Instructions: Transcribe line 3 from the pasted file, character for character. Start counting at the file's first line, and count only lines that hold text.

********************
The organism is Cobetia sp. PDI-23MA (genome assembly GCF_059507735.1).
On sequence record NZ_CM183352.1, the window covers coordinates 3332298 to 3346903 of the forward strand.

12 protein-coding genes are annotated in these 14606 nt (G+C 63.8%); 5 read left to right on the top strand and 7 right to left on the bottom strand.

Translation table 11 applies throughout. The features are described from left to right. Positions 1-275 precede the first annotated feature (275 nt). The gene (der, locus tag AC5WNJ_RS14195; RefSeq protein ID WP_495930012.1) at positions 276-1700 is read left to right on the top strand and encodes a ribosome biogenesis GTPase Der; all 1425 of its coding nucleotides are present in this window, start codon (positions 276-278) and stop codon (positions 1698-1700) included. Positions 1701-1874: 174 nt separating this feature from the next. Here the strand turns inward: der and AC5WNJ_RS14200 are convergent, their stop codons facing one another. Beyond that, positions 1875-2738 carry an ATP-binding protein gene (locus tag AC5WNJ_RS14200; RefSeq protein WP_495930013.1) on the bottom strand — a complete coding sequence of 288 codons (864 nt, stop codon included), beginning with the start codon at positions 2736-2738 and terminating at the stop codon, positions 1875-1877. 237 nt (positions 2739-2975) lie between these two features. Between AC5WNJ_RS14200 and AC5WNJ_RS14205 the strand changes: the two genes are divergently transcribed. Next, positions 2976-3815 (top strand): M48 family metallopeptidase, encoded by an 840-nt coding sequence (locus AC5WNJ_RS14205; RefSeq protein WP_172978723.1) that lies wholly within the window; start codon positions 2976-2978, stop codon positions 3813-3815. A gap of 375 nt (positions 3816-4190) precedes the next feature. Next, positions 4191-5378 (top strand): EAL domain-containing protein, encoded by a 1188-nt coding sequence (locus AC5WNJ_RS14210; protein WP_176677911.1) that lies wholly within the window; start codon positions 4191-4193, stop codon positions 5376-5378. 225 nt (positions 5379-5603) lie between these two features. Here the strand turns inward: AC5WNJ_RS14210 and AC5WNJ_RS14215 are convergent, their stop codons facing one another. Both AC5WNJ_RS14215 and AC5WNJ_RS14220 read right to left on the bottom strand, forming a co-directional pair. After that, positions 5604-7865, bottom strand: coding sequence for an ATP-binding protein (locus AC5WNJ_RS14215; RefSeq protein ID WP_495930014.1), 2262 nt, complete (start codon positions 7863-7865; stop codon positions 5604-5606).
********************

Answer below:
12 protein-coding genes are annotated in these 14606 nt (G+C 63.8%); 5 read left to right on the top strand and 7 right to left on the bottom strand.